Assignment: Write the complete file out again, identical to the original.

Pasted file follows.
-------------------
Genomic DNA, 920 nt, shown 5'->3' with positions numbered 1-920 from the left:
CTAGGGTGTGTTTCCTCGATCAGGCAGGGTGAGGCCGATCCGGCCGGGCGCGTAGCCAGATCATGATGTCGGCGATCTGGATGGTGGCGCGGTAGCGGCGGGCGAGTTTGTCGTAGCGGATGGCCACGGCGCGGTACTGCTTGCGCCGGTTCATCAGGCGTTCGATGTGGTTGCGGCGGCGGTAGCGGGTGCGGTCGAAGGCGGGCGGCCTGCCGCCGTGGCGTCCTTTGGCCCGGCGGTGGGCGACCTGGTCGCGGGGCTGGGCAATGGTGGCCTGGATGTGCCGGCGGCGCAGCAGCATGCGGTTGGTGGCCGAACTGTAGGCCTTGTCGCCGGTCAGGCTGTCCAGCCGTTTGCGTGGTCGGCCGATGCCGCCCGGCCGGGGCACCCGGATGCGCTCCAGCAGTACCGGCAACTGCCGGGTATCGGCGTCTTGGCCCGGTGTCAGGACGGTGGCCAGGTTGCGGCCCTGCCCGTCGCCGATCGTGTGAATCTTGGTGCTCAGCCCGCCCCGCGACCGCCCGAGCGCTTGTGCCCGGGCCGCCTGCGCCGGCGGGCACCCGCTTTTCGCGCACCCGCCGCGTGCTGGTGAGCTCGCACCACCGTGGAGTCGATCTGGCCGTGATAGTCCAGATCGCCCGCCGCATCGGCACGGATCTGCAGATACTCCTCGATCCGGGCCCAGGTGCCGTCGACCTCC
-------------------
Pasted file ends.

Genomic DNA, 920 nt, shown 5'->3' with positions numbered 1-920 from the left:
CTAGGGTGTGTTTCCTCGATCAGGCAGGGTGAGGCCGATCCGGCCGGGCGCGTAGCCAGATCATGATGTCGGCGATCTGGATGGTGGCGCGGTAGCGGCGGGCGAGTTTGTCGTAGCGGATGGCCACGGCGCGGTACTGCTTGCGCCGGTTCATCAGGCGTTCGATGTGGTTGCGGCGGCGGTAGCGGGTGCGGTCGAAGGCGGGCGGCCTGCCGCCGTGGCGTCCTTTGGCCCGGCGGTGGGCGACCTGGTCGCGGGGCTGGGCAATGGTGGCCTGGATGTGCCGGCGGCGCAGCAGCATGCGGTTGGTGGCCGAACTGTAGGCCTTGTCGCCGGTCAGGCTGTCCAGCCGTTTGCGTGGTCGGCCGATGCCGCCCGGCCGGGGCACCCGGATGCGCTCCAGCAGTACCGGCAACTGCCGGGTATCGGCGTCTTGGCCCGGTGTCAGGACGGTGGCCAGGTTGCGGCCCTGCCCGTCGCCGATCGTGTGAATCTTGGTGCTCAGCCCGCCCCGCGACCGCCCGAGCGCTTGTGCCCGGGCCGCCTGCGCCGGCGGGCACCCGCTTTTCGCGCACCCGCCGCGTGCTGGTGAGCTCGCACCACCGTGGAGTCGATCTGGCCGTGATAGTCCAGATCGCCCGCCGCATCGGCACGGATCTGCAGATACTCCTCGATCCGGGCCCAGGTGCCGTCGACCTCC